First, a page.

Climbing and spinning at South Lynnwood Park's new playground. Credit: Natasha Dillinger
You know we’re in a Seattle heat wave when even our favorite wading pools and spray parks can’t tempt my kids outdoors. Luckily, on a recent hot day, I had an ace up my sleeve.
The newly opened South Lynnwood Park playground not only offers novelty, it’s also in the shade! We headed over to check it out and enjoyed the blissfully cool play area for nearly two hours.
Proof that less is more
The new playground’s strength lies in its lack of gimmicks: You won’t find zip lines, flashy colors or a showroom of different structures. A few key pieces and nature-inspired touches — including the softest turf I’ve ever laid bare toes on — invite kids to make up their own fun.
You can’t help but notice the beautifully unique two-story tree house that serves as a launching point for all kinds of imaginary games. My 3-year-old peeped through the portholes to watch for pirates, while my 6-year-old slid down the fire pole to safety after baby dragons (also known as wobbly-legged toddlers) “attacked” her castle’s turret.
While there isn’t a dedicated toddler area, those “baby dragons” found plenty of entertainment climbing the tree house’s lower level and slipping down a smaller metal slide. On the playground’s opposite side, a bed of river rocks offers a spot for sensory play. A ground-level set of drums makes for musical fun — or climbing fun, according to my son.
At first, my daughter was disappointed not to find any of her favorite monkey bars, but the obstacle course provided similar upper-body challenges with more opportunities for problem-solving. It was harder for my son to find something he could do on the climber, but eventually he and a new friend figured out how to twirl each other on the spinner attachment.
Mural, mural on the wall
One of my least favorite playground tasks is endlessly pushing a swing. It’s not such a chore, however, when the swing bank rests in front of artist Gabrielle Abbott’s stunning mural titled "Grateful Steward." I almost welcomed a few extra minutes of pushing so I had time to examine it more closely. A loving pair of hands encircle plants and animals sacred to Coast Salish Tribes, depicting how we are both a part of nature and its caretakers.
Abbott worked with a variety of partners for inspiration, including Michael Evans, the chair of the Snohomish Tribe, and students from College Place Elementary (located a mile from the park) and Edmonds College. I loved hearing my daughter name some of the plants she recognizes from our summer hikes — maybe she was listening after all?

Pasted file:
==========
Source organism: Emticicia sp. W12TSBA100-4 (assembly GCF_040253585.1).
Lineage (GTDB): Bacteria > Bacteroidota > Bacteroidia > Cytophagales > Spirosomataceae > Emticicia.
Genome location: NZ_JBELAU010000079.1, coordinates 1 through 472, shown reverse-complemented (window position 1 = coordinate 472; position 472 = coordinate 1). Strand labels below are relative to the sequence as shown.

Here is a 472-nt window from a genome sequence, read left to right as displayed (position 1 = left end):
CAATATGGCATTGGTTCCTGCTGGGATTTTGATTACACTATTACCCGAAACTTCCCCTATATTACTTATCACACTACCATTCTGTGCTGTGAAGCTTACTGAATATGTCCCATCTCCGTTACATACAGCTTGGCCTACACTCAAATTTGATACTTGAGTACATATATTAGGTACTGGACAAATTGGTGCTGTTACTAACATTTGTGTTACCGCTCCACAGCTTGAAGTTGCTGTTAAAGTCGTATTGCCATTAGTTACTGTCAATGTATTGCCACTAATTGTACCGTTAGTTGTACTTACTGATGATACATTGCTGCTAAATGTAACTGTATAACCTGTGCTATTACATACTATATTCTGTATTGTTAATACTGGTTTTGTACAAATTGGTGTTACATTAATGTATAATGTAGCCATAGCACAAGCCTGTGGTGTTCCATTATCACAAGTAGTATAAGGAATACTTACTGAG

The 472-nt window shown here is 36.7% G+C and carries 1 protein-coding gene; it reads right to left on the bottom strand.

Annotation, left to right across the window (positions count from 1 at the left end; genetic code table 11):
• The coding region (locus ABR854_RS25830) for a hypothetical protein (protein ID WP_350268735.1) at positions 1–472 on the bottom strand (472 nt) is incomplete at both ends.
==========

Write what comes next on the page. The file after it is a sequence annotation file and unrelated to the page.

Oh, and those swings? Two of them are an accessible style that I hadn’t seen before. They recline farther than a typical swing and have a secure-looking harness so everyone can lean back and admire the artwork. (Note that the surface under the swings is wood chips, which makes wheelchair access trickier.)
A community invitation
The mural isn’t the only spot you’ll notice a sense of community. South Lynnwood Park is the only active park in this diverse neighborhood, where some 2,000 residents live within a 10-minute walk of the park. Funding from the Trust for Public Land, along with multiple grants, was key in creating a gathering space for everyone.
We watched a large group of seniors playing an animated game of pickleball on the resurfaced tennis courts. Word is that Washington state Sen. John Lovick plans to donate pickleball equipment to the Lynnwood Library to lend to the public, in order to introduce more people to the newly inaugurated state sport.
Families will also find basketball courts and an urban-sized turf soccer field (which looks deceptively like an off-leash dog park — thank goodness for the signs), plus a giant multi-purpose lawn. Note to self: Bring a ball or Frisbee next time.
A large picnic shelter with four tables and a couple of grills sits at the terminus of an ADA-accessible pathway, adjacent to the lawn and duck pond. If your kids prefer a more dramatic party entrance, they can take the double-wide slide from the playground to the grass. Want to feel like you’re camping? Wander into the trees beyond the spring rider to find a couple more shaded tables.
The bottom line
Friendly other families, a shady play area and amenities such as picnic tables and clean restrooms made South Lynnwood Park a lovely place to spend a toasty morning. Pack up your picnic and lawn games, and put this new playground on your route.
If you go …
Hours: Lynnwood parks are open daily from dawn to dusk.
Parking and facilities: Since this park is situated within walking distance for many resident families, you won’t find a dedicated parking lot. Limited street parking is available. Single-stall restrooms outfitted with changing tables are next to the playground, and a water fountain with a bottle-filling station is available on the opposite side of the building.
Pack: The lawn is huge and affords sightlines to the playground, so pack a ball or Frisbee to extend the outing. Lots of picnic tables make this a great lunch spot as well.
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